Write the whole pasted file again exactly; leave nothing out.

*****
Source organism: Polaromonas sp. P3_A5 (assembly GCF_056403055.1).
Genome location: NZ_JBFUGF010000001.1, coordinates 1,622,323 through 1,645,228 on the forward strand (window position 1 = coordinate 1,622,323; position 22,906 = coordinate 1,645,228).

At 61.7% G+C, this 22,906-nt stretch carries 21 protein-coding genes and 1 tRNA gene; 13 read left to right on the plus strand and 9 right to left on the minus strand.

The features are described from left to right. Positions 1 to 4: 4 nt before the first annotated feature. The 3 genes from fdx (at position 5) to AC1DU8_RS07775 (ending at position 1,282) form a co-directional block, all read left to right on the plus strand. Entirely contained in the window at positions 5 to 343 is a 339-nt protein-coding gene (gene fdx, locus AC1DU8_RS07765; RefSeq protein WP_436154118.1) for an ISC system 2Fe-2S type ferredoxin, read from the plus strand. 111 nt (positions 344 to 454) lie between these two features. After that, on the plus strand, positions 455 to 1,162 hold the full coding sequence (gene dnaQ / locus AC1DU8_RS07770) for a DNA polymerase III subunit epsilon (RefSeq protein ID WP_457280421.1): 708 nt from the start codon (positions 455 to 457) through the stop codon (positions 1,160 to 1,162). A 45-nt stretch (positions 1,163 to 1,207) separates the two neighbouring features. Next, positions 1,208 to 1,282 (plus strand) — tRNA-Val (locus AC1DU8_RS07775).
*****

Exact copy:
Source organism: Polaromonas sp. P3_A5 (assembly GCF_056403055.1).
Genome location: NZ_JBFUGF010000001.1, coordinates 1,622,323 through 1,645,228 on the forward strand (window position 1 = coordinate 1,622,323; position 22,906 = coordinate 1,645,228).

At 61.7% G+C, this 22,906-nt stretch carries 21 protein-coding genes and 1 tRNA gene; 13 read left to right on the plus strand and 9 right to left on the minus strand.

The features are described from left to right. Positions 1 to 4: 4 nt before the first annotated feature. The 3 genes from fdx (at position 5) to AC1DU8_RS07775 (ending at position 1,282) form a co-directional block, all read left to right on the plus strand. Entirely contained in the window at positions 5 to 343 is a 339-nt protein-coding gene (gene fdx, locus AC1DU8_RS07765; RefSeq protein WP_436154118.1) for an ISC system 2Fe-2S type ferredoxin, read from the plus strand. 111 nt (positions 344 to 454) lie between these two features. After that, on the plus strand, positions 455 to 1,162 hold the full coding sequence (gene dnaQ / locus AC1DU8_RS07770) for a DNA polymerase III subunit epsilon (RefSeq protein ID WP_457280421.1): 708 nt from the start codon (positions 455 to 457) through the stop codon (positions 1,160 to 1,162). A 45-nt stretch (positions 1,163 to 1,207) separates the two neighbouring features. Next, positions 1,208 to 1,282 (plus strand) — tRNA-Val (locus AC1DU8_RS07775).